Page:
MIT Announces Solve Program Activities | MIT News


MIT’s Solve program today announced its preliminary schedule of activities for fall 2016 and spring 2017.

Solve is a series of live meetings whose mission is to cultivate a community to discover, assess and advance technological solutions to global problems.

MIT President L. Rafael Reif announced Solve in 2014, and the series first met last fall. “At MIT, we want to do good for the world,” Reif said in his opening speech, adding, “With Solve, we want to accelerate positive change.

At its first major event, Solve brought together technologists, philanthropists, business leaders, policy makers and change agents from around the world to examine and solve the problems where technology, business innovation and smart policy can be harnessed to bring about real and lasting change. Since then, the teams have taken action on a number of issues, such as funding an inclusive innovation competition, removing barriers to building a safe and inexpensive new nuclear reactor design, and planning of various projects in schools in Johannesburg, South Africa; Haiti; and Seattle, Washington.

The Solve program is organized around four “pillars”: Fuel, Learn, Cure and Do. This year’s program poses five “challenges” within these pillars:

  • Fuel
    • Carbon Price: How can new technologies (including digital currencies like Bitcoin) be used to put a price on carbon emissions and other greenhouse gases?
    • Negative carbon emissions: how to remove carbon dioxide from the atmosphere in a scalable, economical and ethical way?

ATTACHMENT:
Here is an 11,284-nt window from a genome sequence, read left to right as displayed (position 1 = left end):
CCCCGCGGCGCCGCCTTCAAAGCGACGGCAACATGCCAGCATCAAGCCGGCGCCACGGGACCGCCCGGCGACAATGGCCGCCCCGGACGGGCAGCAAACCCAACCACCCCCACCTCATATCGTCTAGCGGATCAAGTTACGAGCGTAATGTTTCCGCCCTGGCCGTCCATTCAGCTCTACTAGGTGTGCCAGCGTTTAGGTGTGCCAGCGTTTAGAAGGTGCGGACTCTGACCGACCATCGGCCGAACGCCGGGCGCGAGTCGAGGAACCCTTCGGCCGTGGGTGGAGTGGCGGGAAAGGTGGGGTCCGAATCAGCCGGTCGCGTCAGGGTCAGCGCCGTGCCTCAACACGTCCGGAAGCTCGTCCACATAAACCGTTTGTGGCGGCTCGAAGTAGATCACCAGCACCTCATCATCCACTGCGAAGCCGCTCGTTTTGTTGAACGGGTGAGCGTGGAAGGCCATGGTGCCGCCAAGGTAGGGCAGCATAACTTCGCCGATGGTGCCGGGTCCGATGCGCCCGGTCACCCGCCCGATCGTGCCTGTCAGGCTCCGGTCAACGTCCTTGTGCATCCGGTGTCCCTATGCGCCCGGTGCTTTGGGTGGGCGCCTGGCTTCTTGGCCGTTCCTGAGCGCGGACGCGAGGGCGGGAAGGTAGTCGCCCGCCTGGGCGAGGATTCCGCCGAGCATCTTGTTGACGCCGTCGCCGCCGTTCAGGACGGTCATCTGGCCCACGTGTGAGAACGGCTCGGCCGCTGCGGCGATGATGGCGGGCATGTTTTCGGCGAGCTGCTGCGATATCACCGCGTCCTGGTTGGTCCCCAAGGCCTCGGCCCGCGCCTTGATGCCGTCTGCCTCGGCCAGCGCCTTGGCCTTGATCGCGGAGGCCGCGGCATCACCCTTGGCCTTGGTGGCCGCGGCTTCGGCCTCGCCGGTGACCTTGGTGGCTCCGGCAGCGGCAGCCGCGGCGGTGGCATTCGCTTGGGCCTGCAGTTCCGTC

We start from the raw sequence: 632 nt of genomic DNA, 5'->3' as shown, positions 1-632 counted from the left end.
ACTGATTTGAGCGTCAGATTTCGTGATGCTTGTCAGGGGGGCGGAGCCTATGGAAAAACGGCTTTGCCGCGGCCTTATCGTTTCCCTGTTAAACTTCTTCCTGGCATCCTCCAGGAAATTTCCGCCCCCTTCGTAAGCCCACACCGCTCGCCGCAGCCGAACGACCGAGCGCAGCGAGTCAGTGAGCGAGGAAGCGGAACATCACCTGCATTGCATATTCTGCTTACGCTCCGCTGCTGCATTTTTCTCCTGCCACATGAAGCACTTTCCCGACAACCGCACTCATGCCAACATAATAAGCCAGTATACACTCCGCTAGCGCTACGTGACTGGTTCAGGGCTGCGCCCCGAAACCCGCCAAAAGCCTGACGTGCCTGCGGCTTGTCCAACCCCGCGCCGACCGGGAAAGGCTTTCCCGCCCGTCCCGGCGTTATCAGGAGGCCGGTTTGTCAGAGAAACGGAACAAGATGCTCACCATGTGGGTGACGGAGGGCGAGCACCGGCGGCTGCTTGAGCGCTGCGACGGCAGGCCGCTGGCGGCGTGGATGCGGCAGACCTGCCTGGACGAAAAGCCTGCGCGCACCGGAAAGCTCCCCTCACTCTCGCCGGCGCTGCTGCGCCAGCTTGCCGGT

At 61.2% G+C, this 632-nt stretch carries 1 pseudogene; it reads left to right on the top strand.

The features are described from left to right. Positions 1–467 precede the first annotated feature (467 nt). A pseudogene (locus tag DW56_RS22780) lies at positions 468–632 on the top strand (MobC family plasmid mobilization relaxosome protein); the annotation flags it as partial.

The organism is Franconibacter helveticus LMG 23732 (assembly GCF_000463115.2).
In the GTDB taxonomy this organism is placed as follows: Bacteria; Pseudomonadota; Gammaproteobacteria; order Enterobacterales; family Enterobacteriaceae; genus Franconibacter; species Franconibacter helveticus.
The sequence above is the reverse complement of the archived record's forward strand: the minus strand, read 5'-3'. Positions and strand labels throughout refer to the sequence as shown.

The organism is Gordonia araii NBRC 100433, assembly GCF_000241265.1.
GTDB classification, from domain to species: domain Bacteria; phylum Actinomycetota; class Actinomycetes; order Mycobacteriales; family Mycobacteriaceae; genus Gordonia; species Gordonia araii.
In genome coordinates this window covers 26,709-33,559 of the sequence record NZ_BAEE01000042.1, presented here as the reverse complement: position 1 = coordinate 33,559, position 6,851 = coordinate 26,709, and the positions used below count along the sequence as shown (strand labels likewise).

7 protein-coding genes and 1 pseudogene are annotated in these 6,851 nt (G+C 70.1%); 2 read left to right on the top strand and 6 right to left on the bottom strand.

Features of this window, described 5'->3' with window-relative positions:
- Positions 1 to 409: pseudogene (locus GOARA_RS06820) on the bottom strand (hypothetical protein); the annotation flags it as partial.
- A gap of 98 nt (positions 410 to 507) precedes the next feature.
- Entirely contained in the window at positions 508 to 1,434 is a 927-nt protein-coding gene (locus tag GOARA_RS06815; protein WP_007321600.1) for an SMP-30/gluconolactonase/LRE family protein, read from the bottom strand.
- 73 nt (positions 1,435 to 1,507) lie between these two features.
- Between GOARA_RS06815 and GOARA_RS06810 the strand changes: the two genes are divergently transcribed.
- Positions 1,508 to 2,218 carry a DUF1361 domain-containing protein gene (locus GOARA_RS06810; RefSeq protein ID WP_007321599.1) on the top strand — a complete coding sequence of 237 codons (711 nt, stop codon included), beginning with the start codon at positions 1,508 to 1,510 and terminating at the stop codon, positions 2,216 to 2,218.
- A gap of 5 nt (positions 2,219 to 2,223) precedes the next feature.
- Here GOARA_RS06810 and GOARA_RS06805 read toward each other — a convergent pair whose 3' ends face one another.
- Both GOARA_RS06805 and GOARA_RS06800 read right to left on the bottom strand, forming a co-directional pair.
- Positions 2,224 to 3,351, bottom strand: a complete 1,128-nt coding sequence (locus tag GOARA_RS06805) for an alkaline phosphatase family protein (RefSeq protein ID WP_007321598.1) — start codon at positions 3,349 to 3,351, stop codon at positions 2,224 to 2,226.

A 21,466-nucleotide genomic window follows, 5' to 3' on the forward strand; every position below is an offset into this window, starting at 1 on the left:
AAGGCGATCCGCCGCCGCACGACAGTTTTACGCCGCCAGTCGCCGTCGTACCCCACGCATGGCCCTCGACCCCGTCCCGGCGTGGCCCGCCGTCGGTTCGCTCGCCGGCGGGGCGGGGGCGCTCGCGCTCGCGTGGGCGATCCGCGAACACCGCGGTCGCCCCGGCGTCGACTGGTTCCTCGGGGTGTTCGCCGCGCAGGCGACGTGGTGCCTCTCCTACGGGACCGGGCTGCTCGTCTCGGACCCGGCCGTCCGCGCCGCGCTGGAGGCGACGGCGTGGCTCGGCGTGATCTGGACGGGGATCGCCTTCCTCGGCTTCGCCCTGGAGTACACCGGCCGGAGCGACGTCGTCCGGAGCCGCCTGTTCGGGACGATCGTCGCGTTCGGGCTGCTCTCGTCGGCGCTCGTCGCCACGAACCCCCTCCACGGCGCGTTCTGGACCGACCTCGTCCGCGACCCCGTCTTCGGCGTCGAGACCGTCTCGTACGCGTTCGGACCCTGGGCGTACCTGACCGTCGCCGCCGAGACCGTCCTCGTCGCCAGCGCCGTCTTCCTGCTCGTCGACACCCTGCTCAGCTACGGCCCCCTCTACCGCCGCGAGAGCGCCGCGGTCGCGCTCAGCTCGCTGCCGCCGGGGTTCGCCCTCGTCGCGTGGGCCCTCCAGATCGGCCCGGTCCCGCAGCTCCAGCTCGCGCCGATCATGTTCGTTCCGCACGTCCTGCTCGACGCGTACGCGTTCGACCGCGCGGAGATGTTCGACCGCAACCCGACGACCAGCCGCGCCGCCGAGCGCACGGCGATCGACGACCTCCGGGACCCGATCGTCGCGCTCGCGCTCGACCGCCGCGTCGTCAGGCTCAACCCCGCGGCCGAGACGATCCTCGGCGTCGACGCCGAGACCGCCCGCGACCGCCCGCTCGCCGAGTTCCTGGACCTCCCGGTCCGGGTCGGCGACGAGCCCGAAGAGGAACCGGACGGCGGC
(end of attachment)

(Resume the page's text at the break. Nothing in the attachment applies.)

• To learn
    • Refugee education: How can we improve learning in refugee camps to provide quality education for children there?
  • To cure
    • Harnessing innovation: How can we use tools, including mobile devices, to help people with mental disorders such as dementia, schizophrenia and autism?
  • Make
    • Inclusive innovation: How to create a more inclusive, productive and sustainable economic future for all?

These challenges were created by professors at MIT in consultation with various subject matter experts and thought leaders. In the years to come, the challenges will be generated by a large community, including universities, external advisers, crowdsourcing, industry leaders and non-governmental organizations; and expert advice will select the challenges where progress seems most likely.

Solve invites participants from all over the world to participate in the process by joining its community. The program actively seeks proposals to meet the challenges. Individuals and organizations are encouraged to connect to the Solve CoLab platform to offer solutions.

Solve will feature selected challenges and explore possible solutions at events throughout the year, starting with Solve at HUBweek, a city-wide festival in Boston held the last week of September. 2016, where participants can offer their solutions. In the spring of 2017, MIT will bring together a group of guests at its Cambridge campus to explore the challenges more in depth in small interactive sessions, with the aim of creating and implementing the next concrete steps.

Other regional resolution activities will be announced on an ongoing basis throughout the year.


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